Theresa from Alberta Canada writes:
In my “Add/Remove Programs” list I have 14 entries for Microsoft Visual C++ with years ranging from 2005 to 2010. Is it safe to delete all but the current one? My OS is Windows 7 Ultimate 64 bit.
Although it’s likely not the answer anyone wants to hear, the short response is: “No.” Although they may seem redundant, you actually shouldn’t delete any of these entries if they appear in your list of installed programs:
The longer answer behind that “No” requires a little bit of explanation. Visual C++ is a programming language used by development teams to create the different programs you use, from word processors to photo editing tools all the way to computer games. Programmers don’t want to have to re-write all the same code over and over, however, which is why there are standard library redistributables. These C++ files contain various code snippets that are frequently used, and they prevent programmers from having to re-write the code for every program they create.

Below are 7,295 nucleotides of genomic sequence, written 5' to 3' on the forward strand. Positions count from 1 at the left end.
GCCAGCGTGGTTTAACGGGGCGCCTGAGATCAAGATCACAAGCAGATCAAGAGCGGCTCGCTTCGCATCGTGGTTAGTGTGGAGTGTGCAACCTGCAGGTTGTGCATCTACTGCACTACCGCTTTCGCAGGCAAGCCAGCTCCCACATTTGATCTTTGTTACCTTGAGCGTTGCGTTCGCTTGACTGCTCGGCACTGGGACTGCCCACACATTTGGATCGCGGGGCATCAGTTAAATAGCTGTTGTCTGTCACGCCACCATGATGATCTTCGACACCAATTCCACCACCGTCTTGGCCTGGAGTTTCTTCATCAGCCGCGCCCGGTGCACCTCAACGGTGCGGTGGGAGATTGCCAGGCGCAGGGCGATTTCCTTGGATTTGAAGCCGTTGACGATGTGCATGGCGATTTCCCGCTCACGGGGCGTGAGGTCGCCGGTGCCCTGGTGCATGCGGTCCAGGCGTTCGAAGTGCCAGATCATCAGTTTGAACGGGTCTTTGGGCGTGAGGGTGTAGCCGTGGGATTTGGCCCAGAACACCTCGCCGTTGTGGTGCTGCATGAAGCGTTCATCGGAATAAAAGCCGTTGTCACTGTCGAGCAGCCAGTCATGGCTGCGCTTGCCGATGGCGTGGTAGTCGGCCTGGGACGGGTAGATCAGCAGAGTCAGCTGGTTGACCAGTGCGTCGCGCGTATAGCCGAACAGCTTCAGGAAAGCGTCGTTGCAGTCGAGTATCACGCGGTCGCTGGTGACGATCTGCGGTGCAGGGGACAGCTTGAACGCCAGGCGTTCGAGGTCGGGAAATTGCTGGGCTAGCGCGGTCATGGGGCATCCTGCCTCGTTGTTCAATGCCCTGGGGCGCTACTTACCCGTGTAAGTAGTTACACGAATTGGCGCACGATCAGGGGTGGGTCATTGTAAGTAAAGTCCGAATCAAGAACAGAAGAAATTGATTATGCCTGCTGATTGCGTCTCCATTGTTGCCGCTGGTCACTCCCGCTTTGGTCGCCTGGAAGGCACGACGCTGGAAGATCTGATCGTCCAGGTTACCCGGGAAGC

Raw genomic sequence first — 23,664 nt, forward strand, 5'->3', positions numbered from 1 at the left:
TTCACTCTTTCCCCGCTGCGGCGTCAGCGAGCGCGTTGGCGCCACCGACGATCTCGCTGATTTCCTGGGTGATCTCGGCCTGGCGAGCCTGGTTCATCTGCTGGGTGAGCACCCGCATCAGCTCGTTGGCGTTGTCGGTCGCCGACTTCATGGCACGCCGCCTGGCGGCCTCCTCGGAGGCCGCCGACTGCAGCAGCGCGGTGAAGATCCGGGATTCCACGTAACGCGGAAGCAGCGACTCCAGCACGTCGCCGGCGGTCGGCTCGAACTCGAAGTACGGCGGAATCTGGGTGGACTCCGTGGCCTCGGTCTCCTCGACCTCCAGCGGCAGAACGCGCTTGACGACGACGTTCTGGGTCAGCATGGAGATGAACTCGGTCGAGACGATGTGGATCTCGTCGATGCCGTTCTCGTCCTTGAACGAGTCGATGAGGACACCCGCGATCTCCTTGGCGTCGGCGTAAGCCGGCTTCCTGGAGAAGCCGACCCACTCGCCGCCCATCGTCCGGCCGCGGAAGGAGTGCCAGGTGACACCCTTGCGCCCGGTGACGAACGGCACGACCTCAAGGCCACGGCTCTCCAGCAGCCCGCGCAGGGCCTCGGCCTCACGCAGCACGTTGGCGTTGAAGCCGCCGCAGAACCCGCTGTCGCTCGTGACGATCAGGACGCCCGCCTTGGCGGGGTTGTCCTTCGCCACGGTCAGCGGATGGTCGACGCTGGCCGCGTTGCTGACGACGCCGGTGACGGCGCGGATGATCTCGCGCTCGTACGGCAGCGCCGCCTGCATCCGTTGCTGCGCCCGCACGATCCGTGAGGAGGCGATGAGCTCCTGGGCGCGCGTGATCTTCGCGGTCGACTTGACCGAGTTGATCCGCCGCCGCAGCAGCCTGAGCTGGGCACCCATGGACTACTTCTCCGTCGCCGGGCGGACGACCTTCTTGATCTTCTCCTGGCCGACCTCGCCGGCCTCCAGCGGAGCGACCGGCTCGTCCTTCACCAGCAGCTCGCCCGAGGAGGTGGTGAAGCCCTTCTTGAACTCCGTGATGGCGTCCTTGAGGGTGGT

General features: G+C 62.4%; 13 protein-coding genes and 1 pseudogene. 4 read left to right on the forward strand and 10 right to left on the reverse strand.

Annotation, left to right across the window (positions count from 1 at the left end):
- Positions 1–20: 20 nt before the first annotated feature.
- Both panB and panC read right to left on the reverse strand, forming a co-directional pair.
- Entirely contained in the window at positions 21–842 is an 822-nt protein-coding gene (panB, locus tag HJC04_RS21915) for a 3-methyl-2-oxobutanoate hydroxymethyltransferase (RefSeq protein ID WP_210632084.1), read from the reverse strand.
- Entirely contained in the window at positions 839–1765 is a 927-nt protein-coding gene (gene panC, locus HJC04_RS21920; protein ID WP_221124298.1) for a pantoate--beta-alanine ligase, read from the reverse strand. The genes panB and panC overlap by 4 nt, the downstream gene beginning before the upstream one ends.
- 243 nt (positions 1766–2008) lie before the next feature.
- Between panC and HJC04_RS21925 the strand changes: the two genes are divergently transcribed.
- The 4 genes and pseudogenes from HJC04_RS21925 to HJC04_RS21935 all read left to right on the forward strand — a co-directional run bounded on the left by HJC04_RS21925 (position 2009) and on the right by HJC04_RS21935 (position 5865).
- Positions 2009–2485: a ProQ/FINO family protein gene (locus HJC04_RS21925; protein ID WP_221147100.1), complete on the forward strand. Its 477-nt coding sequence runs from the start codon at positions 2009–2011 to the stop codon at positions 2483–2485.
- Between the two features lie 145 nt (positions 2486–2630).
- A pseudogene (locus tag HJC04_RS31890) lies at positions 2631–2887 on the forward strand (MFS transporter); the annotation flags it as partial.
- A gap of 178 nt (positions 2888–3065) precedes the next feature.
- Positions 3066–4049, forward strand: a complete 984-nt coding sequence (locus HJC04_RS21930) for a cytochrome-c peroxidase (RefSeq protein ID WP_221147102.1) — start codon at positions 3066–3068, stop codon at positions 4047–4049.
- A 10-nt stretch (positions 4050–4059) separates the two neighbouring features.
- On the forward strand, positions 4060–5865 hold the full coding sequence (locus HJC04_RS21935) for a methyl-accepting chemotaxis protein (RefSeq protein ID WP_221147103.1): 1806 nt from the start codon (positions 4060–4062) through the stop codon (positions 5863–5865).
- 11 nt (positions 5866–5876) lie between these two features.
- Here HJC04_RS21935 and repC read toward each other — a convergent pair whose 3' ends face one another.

If these files are installed on your computer, it means you have a program that requires them to run properly. Uninstalling the redistributable will cause that corresponding program to behave incorrectly or possibly even fail to load at all.
So why are there so many of them on your computer? New C++ libraries become available over time, and there are different versions of each year’s release. The new ones don’t “overwrite” the old ones, however, meaning there may still be data in the older version that programs need to access, and deleting them can prevent those programs from working.
There isn’t a simple and sure-fire way to know which program is using which redistributable version, and you may even have several different software programs all using the same C++ file, so frankly deleting old ones to save a small amount of hard drive space isn’t worth the possible risks.
~ Ty Arthur